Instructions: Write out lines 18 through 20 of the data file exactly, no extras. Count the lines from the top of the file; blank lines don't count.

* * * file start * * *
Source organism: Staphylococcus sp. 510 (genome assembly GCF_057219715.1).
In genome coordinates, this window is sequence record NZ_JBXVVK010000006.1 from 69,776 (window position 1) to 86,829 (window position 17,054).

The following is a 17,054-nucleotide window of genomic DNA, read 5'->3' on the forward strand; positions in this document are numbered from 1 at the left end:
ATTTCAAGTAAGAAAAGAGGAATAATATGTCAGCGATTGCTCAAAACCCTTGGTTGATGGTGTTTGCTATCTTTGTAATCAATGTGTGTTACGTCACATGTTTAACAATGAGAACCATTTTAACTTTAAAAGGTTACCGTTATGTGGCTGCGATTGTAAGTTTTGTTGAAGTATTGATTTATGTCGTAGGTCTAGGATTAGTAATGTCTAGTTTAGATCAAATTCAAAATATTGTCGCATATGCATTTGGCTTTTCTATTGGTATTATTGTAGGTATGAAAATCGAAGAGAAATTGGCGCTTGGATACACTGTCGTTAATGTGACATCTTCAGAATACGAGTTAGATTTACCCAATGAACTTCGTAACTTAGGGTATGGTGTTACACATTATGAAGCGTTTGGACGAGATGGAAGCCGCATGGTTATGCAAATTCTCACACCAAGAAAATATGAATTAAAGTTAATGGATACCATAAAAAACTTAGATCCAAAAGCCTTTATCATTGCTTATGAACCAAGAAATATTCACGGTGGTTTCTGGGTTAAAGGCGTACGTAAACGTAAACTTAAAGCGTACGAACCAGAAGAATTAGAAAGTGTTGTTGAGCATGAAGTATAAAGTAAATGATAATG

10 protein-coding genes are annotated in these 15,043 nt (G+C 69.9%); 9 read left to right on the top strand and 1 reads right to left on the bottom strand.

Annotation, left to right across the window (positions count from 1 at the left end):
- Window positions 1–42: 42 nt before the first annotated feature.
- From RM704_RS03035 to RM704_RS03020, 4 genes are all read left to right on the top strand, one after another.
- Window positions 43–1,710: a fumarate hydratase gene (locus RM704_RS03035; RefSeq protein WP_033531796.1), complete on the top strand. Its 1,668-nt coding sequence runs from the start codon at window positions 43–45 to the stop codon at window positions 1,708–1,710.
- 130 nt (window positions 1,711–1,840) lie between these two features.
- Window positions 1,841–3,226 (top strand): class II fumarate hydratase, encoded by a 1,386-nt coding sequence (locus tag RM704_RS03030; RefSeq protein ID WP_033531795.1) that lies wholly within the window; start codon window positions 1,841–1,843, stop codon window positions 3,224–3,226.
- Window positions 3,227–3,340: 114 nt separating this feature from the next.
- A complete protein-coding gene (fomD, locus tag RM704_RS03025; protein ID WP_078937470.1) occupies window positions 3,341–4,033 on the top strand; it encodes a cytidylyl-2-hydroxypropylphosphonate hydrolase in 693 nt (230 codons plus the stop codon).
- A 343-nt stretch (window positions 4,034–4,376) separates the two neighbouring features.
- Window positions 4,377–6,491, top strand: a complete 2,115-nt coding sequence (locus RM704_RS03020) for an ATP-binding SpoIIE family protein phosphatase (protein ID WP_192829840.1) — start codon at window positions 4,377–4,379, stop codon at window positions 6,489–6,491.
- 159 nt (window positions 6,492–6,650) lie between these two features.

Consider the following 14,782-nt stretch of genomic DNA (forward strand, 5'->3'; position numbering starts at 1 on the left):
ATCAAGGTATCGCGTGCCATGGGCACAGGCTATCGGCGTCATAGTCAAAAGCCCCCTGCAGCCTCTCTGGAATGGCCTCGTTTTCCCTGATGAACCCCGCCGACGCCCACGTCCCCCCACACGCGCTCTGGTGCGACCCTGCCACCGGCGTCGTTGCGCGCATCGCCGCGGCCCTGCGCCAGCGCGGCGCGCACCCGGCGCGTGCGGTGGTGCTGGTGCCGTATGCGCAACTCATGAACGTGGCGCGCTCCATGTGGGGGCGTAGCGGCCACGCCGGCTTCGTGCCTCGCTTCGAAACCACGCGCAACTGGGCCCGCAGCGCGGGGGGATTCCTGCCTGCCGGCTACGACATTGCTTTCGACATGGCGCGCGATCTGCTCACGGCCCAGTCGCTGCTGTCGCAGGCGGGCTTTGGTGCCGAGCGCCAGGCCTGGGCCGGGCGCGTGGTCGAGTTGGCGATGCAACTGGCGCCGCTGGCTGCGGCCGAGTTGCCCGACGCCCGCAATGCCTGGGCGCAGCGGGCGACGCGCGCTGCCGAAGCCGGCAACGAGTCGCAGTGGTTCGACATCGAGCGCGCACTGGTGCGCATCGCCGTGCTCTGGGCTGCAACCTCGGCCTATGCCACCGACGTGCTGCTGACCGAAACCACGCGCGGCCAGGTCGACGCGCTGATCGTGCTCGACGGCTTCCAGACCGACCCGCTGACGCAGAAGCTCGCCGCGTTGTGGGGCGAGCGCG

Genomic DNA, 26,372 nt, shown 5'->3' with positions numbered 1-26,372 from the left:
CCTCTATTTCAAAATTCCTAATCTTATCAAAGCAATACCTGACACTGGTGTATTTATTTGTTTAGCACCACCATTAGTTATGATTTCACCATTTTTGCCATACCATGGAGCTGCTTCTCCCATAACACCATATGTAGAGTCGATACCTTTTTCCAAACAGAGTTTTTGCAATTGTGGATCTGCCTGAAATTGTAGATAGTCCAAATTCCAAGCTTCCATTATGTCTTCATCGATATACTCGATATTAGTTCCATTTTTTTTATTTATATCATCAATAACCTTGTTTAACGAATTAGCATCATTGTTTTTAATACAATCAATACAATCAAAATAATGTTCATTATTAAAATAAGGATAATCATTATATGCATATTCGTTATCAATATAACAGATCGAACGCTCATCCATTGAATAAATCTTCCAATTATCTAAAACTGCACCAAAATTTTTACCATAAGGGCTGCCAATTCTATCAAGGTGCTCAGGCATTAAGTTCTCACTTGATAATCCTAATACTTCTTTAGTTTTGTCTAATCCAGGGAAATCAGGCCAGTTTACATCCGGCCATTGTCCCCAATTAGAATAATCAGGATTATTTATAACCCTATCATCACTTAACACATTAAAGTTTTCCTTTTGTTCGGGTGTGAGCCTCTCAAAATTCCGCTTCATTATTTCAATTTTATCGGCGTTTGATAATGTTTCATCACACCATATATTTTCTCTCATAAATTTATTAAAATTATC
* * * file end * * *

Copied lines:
ATCAAGGTATCGCGTGCCATGGGCACAGGCTATCGGCGTCATAGTCAAAAGCCCCCTGCAGCCTCTCTGGAATGGCCTCGTTTTCCCTGATGAACCCCGCCGACGCCCACGTCCCCCCACACGCGCTCTGGTGCGACCCTGCCACCGGCGTCGTTGCGCGCATCGCCGCGGCCCTGCGCCAGCGCGGCGCGCACCCGGCGCGTGCGGTGGTGCTGGTGCCGTATGCGCAACTCATGAACGTGGCGCGCTCCATGTGGGGGCGTAGCGGCCACGCCGGCTTCGTGCCTCGCTTCGAAACCACGCGCAACTGGGCCCGCAGCGCGGGGGGATTCCTGCCTGCCGGCTACGACATTGCTTTCGACATGGCGCGCGATCTGCTCACGGCCCAGTCGCTGCTGTCGCAGGCGGGCTTTGGTGCCGAGCGCCAGGCCTGGGCCGGGCGCGTGGTCGAGTTGGCGATGCAACTGGCGCCGCTGGCTGCGGCCGAGTTGCCCGACGCCCGCAATGCCTGGGCGCAGCGGGCGACGCGCGCTGCCGAAGCCGGCAACGAGTCGCAGTGGTTCGACATCGAGCGCGCACTGGTGCGCATCGCCGTGCTCTGGGCTGCAACCTCGGCCTATGCCACCGACGTGCTGCTGACCGAAACCACGCGCGGCCAGGTCGACGCGCTGATCGTGCTCGACGGCTTCCAGACCGACCCGCTGACGCAGAAGCTCGCCGCGTTGTGGGGCGAGCGCG

Genomic DNA, 26,372 nt, shown 5'->3' with positions numbered 1-26,372 from the left:
CCTCTATTTCAAAATTCCTAATCTTATCAAAGCAATACCTGACACTGGTGTATTTATTTGTTTAGCACCACCATTAGTTATGATTTCACCATTTTTGCCATACCATGGAGCTGCTTCTCCCATAACACCATATGTAGAGTCGATACCTTTTTCCAAACAGAGTTTTTGCAATTGTGGATCTGCCTGAAATTGTAGATAGTCCAAATTCCAAGCTTCCATTATGTCTTCATCGATATACTCGATATTAGTTCCATTTTTTTTATTTATATCATCAATAACCTTGTTTAACGAATTAGCATCATTGTTTTTAATACAATCAATACAATCAAAATAATGTTCATTATTAAAATAAGGATAATCATTATATGCATATTCGTTATCAATATAACAGATCGAACGCTCATCCATTGAATAAATCTTCCAATTATCTAAAACTGCACCAAAATTTTTACCATAAGGGCTGCCAATTCTATCAAGGTGCTCAGGCATTAAGTTCTCACTTGATAATCCTAATACTTCTTTAGTTTTGTCTAATCCAGGGAAATCAGGCCAGTTTACATCCGGCCATTGTCCCCAATTAGAATAATCAGGATTATTTATAACCCTATCATCACTTAACACATTAAAGTTTTCCTTTTGTTCGGGTGTGAGCCTCTCAAAATTCCGCTTCATTATTTCAATTTTATCGGCGTTTGATAATGTTTCATCACACCATATATTTTCTCTCATAAATTTATTAAAATTATC